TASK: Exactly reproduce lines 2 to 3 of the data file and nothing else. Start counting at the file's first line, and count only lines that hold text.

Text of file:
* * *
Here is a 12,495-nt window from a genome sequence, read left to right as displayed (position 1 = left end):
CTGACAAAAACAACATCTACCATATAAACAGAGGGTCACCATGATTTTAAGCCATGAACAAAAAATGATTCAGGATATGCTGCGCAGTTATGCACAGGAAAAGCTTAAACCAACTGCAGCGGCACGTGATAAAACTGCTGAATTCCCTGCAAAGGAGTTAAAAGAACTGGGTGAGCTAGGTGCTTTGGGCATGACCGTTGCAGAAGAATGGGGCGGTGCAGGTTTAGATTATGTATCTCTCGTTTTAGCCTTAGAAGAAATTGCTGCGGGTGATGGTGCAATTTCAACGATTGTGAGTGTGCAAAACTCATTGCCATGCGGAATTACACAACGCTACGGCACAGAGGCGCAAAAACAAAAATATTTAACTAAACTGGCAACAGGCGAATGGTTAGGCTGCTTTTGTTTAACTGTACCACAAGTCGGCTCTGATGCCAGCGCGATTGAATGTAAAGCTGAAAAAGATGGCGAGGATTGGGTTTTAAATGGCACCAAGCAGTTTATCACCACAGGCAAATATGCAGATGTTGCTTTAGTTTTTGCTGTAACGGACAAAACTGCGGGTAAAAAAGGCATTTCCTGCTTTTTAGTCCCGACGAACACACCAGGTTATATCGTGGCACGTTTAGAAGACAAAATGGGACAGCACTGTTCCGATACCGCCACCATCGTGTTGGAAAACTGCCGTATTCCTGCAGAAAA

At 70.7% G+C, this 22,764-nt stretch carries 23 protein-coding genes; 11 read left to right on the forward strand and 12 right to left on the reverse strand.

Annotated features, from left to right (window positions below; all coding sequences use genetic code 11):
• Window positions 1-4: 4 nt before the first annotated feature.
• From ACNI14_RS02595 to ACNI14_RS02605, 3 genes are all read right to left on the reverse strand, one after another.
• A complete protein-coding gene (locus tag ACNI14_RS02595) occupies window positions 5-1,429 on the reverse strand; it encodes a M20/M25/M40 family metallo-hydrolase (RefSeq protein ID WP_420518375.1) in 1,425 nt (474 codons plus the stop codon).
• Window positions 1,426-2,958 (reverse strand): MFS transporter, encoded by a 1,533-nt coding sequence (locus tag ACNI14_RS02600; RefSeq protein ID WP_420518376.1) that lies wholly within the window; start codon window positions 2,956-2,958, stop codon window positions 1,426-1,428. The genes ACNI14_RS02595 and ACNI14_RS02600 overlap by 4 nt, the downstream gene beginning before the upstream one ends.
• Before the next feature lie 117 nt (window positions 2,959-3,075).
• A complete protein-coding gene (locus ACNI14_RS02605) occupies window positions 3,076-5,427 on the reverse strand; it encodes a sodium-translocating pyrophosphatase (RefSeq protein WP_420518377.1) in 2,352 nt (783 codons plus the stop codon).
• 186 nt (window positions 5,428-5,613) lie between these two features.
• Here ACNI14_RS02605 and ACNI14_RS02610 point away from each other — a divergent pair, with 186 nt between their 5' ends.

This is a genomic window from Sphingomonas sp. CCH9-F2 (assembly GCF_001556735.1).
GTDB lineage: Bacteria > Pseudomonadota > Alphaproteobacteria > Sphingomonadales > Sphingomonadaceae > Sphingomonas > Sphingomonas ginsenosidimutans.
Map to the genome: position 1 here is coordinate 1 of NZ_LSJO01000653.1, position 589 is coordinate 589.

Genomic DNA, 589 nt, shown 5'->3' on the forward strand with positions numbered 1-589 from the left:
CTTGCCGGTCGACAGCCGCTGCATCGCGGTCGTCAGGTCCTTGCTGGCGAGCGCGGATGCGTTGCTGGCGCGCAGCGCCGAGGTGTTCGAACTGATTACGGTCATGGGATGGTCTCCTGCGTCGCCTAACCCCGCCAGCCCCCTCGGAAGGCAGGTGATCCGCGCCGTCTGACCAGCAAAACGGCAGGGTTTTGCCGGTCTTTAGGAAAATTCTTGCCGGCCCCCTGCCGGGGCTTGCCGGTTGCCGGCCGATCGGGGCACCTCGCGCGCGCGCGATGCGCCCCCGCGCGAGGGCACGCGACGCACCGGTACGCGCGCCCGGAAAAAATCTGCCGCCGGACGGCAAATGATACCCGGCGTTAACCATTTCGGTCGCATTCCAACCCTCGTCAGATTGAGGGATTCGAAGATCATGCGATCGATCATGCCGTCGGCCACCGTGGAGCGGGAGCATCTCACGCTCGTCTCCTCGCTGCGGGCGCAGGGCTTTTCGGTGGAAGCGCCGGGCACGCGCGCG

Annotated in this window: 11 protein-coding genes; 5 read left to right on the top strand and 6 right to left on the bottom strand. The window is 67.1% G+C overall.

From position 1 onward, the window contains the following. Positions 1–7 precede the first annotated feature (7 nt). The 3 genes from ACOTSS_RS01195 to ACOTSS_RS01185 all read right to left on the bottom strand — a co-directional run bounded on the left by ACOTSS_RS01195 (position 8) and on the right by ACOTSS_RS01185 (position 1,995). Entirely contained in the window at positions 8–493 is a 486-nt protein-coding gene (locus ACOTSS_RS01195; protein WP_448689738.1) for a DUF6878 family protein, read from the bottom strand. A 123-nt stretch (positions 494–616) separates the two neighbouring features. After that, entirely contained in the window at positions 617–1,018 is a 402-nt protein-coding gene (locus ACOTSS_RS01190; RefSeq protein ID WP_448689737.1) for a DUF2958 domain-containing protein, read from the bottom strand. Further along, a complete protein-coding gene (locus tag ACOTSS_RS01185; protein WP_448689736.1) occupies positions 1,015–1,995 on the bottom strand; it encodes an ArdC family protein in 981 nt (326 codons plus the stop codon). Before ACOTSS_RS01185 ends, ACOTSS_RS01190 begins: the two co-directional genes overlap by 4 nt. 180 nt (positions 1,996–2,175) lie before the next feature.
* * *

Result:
CTGACAAAAACAACATCTACCATATAAACAGAGGGTCACCATGATTTTAAGCCATGAACAAAAAATGATTCAGGATATGCTGCGCAGTTATGCACAGGAAAAGCTTAAACCAACTGCAGCGGCACGTGATAAAACTGCTGAATTCCCTGCAAAGGAGTTAAAAGAACTGGGTGAGCTAGGTGCTTTGGGCATGACCGTTGCAGAAGAATGGGGCGGTGCAGGTTTAGATTATGTATCTCTCGTTTTAGCCTTAGAAGAAATTGCTGCGGGTGATGGTGCAATTTCAACGATTGTGAGTGTGCAAAACTCATTGCCATGCGGAATTACACAACGCTACGGCACAGAGGCGCAAAAACAAAAATATTTAACTAAACTGGCAACAGGCGAATGGTTAGGCTGCTTTTGTTTAACTGTACCACAAGTCGGCTCTGATGCCAGCGCGATTGAATGTAAAGCTGAAAAAGATGGCGAGGATTGGGTTTTAAATGGCACCAAGCAGTTTATCACCACAGGCAAATATGCAGATGTTGCTTTAGTTTTTGCTGTAACGGACAAAACTGCGGGTAAAAAAGGCATTTCCTGCTTTTTAGTCCCGACGAACACACCAGGTTATATCGTGGCACGTTTAGAAGACAAAATGGGACAGCACTGTTCCGATACCGCCACCATCGTGTTGGAAAACTGCCGTATTCCTGCAGAAAA

At 70.7% G+C, this 22,764-nt stretch carries 23 protein-coding genes; 11 read left to right on the forward strand and 12 right to left on the reverse strand.